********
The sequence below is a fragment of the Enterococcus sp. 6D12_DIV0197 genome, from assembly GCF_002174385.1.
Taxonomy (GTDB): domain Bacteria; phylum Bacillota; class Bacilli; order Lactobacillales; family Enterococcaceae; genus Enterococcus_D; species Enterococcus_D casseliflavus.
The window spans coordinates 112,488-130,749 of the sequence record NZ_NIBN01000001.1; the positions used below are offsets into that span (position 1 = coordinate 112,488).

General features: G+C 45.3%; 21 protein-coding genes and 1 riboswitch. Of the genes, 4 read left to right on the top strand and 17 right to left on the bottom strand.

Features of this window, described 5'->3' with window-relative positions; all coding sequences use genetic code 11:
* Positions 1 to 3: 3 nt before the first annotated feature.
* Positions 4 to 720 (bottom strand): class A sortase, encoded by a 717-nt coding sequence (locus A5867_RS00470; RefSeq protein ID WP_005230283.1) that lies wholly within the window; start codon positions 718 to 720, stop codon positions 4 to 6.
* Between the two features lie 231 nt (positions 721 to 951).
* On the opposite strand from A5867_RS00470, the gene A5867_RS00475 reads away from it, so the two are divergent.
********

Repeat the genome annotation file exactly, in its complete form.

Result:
The sequence below is a fragment of the Enterococcus sp. 6D12_DIV0197 genome, from assembly GCF_002174385.1.
Taxonomy (GTDB): domain Bacteria; phylum Bacillota; class Bacilli; order Lactobacillales; family Enterococcaceae; genus Enterococcus_D; species Enterococcus_D casseliflavus.
The window spans coordinates 112,488-130,749 of the sequence record NZ_NIBN01000001.1; the positions used below are offsets into that span (position 1 = coordinate 112,488).

General features: G+C 45.3%; 21 protein-coding genes and 1 riboswitch. Of the genes, 4 read left to right on the top strand and 17 right to left on the bottom strand.

Features of this window, described 5'->3' with window-relative positions; all coding sequences use genetic code 11:
* Positions 1 to 3: 3 nt before the first annotated feature.
* Positions 4 to 720 (bottom strand): class A sortase, encoded by a 717-nt coding sequence (locus A5867_RS00470; RefSeq protein ID WP_005230283.1) that lies wholly within the window; start codon positions 718 to 720, stop codon positions 4 to 6.
* Between the two features lie 231 nt (positions 721 to 951).
* On the opposite strand from A5867_RS00470, the gene A5867_RS00475 reads away from it, so the two are divergent.